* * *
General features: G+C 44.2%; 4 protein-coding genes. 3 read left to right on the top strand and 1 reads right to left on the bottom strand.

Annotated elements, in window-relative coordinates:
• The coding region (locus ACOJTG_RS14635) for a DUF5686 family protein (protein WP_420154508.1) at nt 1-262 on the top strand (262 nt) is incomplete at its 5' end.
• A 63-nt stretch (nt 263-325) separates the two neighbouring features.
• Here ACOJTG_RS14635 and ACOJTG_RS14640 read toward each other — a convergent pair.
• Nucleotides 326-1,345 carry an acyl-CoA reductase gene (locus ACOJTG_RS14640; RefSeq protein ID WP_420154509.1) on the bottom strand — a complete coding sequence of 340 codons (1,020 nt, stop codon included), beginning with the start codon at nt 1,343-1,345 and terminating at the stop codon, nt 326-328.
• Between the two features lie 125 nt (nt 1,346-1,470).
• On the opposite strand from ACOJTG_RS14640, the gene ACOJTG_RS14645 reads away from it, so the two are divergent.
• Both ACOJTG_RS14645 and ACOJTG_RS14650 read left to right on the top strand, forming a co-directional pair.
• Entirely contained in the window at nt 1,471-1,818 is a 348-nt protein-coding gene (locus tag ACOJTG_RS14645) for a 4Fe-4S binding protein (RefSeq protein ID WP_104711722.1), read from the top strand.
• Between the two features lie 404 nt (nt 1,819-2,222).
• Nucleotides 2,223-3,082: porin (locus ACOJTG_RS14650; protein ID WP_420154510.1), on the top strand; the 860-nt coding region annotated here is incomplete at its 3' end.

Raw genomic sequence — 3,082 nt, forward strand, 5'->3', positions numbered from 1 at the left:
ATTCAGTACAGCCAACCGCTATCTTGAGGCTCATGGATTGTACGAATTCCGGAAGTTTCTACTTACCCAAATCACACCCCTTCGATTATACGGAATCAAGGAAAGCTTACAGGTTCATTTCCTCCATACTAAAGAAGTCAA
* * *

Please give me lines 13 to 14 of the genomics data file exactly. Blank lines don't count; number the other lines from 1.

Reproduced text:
Raw genomic sequence — 3,082 nt, forward strand, 5'->3', positions numbered from 1 at the left:
ATTCAGTACAGCCAACCGCTATCTTGAGGCTCATGGATTGTACGAATTCCGGAAGTTTCTACTTACCCAAATCACACCCCTTCGATTATACGGAATCAAGGAAAGCTTACAGGTTCATTTCCTCCATACTAAAGAAGTCAA